The NV-8610b is below. Since the VBT200 was made for RCA, to the best of our
knowledge, it was never sold under the Panasonic brand name. The first VHS VCR with
the Panasonic label was indeed the NV-8600 and the NV8600b was the British
PAL version. Close comparison of the pictures shows that apart from the rotary tuner
the RCA200 and the NV-8610b are very similar.

Panasonic NV-8610b VCR Panasonic NV-8610b VCR

Panasonic NV-8610b VCR Panasonic NV-8610b VCR

Panasonic NV-8610b VCR Panasonic NV-8610b VCR



The first ever portable VHS recorder.
The JVC HR-4100 EG 1978


1st ever portable VHS VCR 1st ever portable VHS VCR

Feel the weight.

4100 top. 4100 side.

The first portable VHS video system was introduced by JVC in 1978. This was the HR-4100
and GC-3350 colour video camera. The HR-4100 was large and weighed a massive 16.5 lbs.
Indeed it is almost as if JVC simply took the HR-3300 mains unit and chopped off the tuner.
The resulting unit was considerably heavier than the colour reel to reel portables from
1975 (3 years earlier) like the JVC PV-4800E.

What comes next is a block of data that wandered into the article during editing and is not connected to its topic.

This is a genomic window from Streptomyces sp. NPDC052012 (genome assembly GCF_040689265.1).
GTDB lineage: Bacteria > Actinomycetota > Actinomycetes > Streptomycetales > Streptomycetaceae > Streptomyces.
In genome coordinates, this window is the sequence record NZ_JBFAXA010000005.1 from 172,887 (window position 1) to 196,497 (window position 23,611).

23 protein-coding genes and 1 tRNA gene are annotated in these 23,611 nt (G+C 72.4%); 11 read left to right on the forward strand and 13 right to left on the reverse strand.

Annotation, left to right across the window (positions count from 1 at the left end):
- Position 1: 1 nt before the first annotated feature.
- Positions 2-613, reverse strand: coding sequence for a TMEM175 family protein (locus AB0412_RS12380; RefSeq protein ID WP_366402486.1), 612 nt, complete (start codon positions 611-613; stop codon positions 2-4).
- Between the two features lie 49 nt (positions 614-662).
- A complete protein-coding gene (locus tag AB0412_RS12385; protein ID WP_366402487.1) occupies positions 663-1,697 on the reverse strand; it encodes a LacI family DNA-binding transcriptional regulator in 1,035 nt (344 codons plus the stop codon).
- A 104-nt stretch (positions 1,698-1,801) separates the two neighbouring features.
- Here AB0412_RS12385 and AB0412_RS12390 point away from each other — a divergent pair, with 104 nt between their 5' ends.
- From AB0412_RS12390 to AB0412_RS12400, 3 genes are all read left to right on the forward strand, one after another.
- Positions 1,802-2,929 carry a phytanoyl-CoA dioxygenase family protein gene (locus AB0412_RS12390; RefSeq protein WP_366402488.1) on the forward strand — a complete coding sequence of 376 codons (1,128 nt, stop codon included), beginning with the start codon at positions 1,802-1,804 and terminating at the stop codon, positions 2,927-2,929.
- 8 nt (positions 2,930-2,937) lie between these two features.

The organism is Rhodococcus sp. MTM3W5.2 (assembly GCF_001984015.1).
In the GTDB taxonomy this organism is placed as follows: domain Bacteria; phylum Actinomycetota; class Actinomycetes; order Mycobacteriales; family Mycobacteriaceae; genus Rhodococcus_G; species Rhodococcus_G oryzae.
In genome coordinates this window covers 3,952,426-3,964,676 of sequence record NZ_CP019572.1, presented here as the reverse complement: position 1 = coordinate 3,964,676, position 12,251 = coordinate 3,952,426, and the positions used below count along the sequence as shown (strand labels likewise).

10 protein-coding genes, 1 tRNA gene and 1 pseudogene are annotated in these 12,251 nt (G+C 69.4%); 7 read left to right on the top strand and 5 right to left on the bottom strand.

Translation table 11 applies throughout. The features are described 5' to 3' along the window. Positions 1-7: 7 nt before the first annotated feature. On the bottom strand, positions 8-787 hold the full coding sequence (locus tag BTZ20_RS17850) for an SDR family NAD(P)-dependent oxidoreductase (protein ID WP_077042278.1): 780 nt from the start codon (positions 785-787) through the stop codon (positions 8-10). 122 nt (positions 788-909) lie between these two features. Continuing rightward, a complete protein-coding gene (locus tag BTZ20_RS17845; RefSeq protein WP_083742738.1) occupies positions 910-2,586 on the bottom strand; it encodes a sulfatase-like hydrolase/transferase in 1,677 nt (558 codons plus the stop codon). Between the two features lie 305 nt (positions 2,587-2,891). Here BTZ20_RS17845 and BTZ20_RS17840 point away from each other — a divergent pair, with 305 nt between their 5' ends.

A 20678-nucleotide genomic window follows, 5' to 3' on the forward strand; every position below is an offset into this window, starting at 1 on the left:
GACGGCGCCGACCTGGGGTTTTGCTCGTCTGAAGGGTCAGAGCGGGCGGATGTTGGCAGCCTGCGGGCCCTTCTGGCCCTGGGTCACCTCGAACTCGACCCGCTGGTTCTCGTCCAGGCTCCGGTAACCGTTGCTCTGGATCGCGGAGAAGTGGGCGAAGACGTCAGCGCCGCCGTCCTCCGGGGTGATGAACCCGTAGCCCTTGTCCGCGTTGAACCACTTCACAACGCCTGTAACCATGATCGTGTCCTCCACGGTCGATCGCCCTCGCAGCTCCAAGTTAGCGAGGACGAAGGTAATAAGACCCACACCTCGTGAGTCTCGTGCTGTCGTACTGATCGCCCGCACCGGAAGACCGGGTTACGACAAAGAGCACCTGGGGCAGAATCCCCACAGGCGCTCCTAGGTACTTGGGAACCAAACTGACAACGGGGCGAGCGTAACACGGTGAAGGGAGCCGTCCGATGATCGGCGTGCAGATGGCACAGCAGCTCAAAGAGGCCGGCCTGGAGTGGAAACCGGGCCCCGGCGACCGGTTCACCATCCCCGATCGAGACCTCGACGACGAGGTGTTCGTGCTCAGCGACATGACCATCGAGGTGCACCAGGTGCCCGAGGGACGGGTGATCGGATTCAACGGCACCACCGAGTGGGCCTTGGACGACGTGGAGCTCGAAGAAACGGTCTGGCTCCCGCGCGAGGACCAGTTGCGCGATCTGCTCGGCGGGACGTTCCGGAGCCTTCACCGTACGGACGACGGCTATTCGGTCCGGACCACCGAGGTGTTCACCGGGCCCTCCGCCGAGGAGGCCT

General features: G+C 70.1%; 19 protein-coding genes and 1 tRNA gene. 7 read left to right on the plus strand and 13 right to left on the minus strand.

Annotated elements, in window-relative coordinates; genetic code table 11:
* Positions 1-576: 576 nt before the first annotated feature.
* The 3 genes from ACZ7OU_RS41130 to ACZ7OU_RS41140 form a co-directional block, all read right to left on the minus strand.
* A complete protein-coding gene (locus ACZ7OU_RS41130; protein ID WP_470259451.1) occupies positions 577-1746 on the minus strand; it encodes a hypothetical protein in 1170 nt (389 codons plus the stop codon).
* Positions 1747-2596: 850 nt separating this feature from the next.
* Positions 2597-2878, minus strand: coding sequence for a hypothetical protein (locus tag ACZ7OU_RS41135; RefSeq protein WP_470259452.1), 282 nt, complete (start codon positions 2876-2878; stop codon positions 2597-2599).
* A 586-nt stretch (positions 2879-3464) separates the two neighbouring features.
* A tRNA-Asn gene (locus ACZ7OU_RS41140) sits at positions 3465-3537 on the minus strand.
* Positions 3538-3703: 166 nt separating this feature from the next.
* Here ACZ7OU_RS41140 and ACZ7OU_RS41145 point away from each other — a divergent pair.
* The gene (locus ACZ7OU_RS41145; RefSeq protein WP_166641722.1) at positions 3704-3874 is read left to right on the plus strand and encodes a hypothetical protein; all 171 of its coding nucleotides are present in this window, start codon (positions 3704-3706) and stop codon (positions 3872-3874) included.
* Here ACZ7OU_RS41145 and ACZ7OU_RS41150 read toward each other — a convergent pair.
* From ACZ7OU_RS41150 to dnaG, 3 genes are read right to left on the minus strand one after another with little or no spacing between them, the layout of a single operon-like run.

The increased weight would be largely due to the direct mechanical cassette eject system and
the "built like a tank" approach. Looking at the pictures does not really illustrate the size
and weight of this unit. Hence the inclusion of the lady above trying to carry it. Also remember
that a farly heavy camera and cable needed to be carried as well to complete the videographers
kit. This unit was obtained recently (2006) and the VCR and leather case is in mint condition.
We are hoping to aquire a GC-3350 camera soon.



The first ever VHSC video recorder.
JVC HS-3C (with GX-70E camera.) 1982


Here you can see a complete kit of VHSC recorder, power supply, spare batteries, manuals,
adapter cassette and camera. The JVC HR-C3 was the first ever compact VHS cassette system
and was introduced in 1982. This system was compatible with the popular full size VHS system
since the small compact cassette slotted into the larger cassette adapter and could then be
played in a standard VHS recorder. The HS-3C was the first recorder using this new system and